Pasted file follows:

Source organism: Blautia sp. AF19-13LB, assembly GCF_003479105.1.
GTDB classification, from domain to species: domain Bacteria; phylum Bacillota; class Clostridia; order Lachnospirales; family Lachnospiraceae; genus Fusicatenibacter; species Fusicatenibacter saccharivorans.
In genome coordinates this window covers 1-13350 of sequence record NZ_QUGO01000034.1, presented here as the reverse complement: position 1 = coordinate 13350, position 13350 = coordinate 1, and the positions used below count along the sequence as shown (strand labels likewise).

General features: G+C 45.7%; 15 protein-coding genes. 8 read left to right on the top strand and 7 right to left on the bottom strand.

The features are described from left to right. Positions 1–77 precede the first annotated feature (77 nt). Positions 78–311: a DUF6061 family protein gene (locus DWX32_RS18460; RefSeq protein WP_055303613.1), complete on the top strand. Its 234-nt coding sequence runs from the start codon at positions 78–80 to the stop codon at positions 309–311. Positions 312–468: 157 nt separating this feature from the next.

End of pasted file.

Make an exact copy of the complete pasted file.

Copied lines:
Source organism: Blautia sp. AF19-13LB, assembly GCF_003479105.1.
GTDB classification, from domain to species: domain Bacteria; phylum Bacillota; class Clostridia; order Lachnospirales; family Lachnospiraceae; genus Fusicatenibacter; species Fusicatenibacter saccharivorans.
In genome coordinates this window covers 1-13350 of sequence record NZ_QUGO01000034.1, presented here as the reverse complement: position 1 = coordinate 13350, position 13350 = coordinate 1, and the positions used below count along the sequence as shown (strand labels likewise).

General features: G+C 45.7%; 15 protein-coding genes. 8 read left to right on the top strand and 7 right to left on the bottom strand.

The features are described from left to right. Positions 1–77 precede the first annotated feature (77 nt). Positions 78–311: a DUF6061 family protein gene (locus DWX32_RS18460; RefSeq protein WP_055303613.1), complete on the top strand. Its 234-nt coding sequence runs from the start codon at positions 78–80 to the stop codon at positions 309–311. Positions 312–468: 157 nt separating this feature from the next.